Worshippers in the church my wife and I attend in the heart of Amsterdam were treated last Sunday to a 360 degree ‘immersive experience’ fusing the art of two of the world’s most famous artists, Vincent van Gogh and Rembrandt van Rijn.
It was a special presentation of Vincent meets Rembrandt, The Untold Story which has been running in the church building as a public exhibition since the beginning of the summer.
Van Gogh regularly attended the Noorderkerk (and numerous other churches) in 1877-78 while studying theology in the city before he decided to become an artist. He once wrote to his brother Theo about a woman he had seen in the church who reminded him of a Rembrandt portrait, Sleeping Old Woman.
Rembrandt’s own ‘sleeping’ remains lie just 700 metres along the Prinsengracht in the Westerkerk. The budding artist had arrived in the city from his home town of Leiden a decade after the Noorderkerk was built in the early 1620’s as Amsterdam’s Golden Age was booming. One of the first Dutch churches built after the Reformation, the church’s form – a Greek cross form with the pulpit almost in the centre – reflects the Protestant emphasis on the centrality of God’s Word, rather than the altar. Its large clear glass windows make for a light and open interior.
Those windows were screened off for the 40-minute light and sound presentation, allowing a neck-turning stream of animated images to be cast by 38 projectors onto the walls, windows and ceiling, merging the works of both artists.
Before becoming an artist, Vincent admired Rembrandt as a man and a Christian rather than as a painter. In his 650-plus letters to Theo expressing, works now widely recognised as literary masterpieces in themselves, he often referred to his 17th century mentor whose works inspired much of Vincent’s own work, as he describes in his letters. In the presentation’s narrative, based on these writings, we hear Vincent say: ’There’s something of Rembrandt in the Gospels or of the Gospels in Rembrandt’.
During his theology study, Vincent would visit the Trippen House near the Nieuwmarkt which served as the Rijksmuseum before the current building was opened, to view Rembrandt’s work. While working for an art gallery in Paris in the mid-1870s, he became spellbound by the Rembrandts in the Louvre. A decade later, when he visited the newly opened Rijksmuseum in 1885, for example, he told Theo he would gladly have given ten years of his life to have been able to sit for fourteen days in front of The Jewish Bride ‘with barely a crust of dry bread to eat’. Of the painting, he wrote, “what an intimate, what an infinitely sympathetic painting! Rembrandt goes so deep into the mysterious that he says things for which there are no words in any language. It is with justice that they call Rembrandt – magician.’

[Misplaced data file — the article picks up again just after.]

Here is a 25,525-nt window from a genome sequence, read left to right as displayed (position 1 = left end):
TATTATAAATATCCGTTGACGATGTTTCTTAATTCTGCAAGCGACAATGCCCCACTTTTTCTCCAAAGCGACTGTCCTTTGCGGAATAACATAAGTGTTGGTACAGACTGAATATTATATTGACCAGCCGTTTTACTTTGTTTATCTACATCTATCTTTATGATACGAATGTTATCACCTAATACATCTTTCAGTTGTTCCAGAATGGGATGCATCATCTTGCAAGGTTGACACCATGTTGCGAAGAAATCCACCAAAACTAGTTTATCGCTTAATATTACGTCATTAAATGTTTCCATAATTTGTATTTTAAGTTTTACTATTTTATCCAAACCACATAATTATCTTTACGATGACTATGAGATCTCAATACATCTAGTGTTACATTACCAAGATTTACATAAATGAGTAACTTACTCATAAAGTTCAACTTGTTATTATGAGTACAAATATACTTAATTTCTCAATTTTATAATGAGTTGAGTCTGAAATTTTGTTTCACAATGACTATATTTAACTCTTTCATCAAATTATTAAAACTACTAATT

While Vincent’s letters clearly reveal his interest in the ‘magician’ throughout his short life, this is not obvious in his style. On occasion he based a work directly on a Rembrandt, such as his colour interpretation of an etching, The raising of Lazarus, painted shortly before his own tragic death in 1890. Van Gogh wanted to emulate Rembrandt’s ideas and intentions, but not his 250-year-old style. He strove to express the soul of his subject in his portraits in his own way, just as the master had done. Vincent saw Rembrandt as a realist working from nature yet depicting the supernatural as something ‘natural’.
In his own work, Vincent often alluded to what he called ‘the highest, the very highest, the infinite’, when describing the spirituality of Rembrandt’s work. He used yellows to depict the divine presence in nature, as in sunflowers, wheat fields, the sun and moon, in the lit windows of houses at night, or blues for the infinite, the eternal. The Potato Eaters and Cafe Terrace at Night for example, both allude to the Last Supper.
An early sketch of Vincent’s, entitled Worn out, of an old peasant man seated head in hands has recently resurfaced. He reproduced this study as a lithograph and then, in his last year, as a painting, clothing the man in blue working overalls, the colour of eternity. Entitled At Eternity’s Gate, the painted version shows the man in front of a fireplace, flames depicting the fleeting human life, flickering and dying. ‘One of the strongest proofs of the existence of “quelque chose là-haut” [something on high,’ wrote Vincent to his brother, ‘namely, the existence of God and eternity – (is) certainly in the infinitely touching expression of such a little old man, of which he himself is perhaps unconscious, when he is sitting quietly in his corner by the fire…. At the same time there is something noble, something great that cannot be destined for the worms.’
My YWAM colleague Simon Wood has written an enlightening video presentation about the spiritual meaning of these studies, well worth watching.
While Vincent rejected a lifeless, institutional Christianity, he affirmed that ‘Christ alone, of all the philosophers … has affirmed eternal life, the infinity of time, the nothingness of death…. This matchless artist … made living men, immortals.’
Till next week,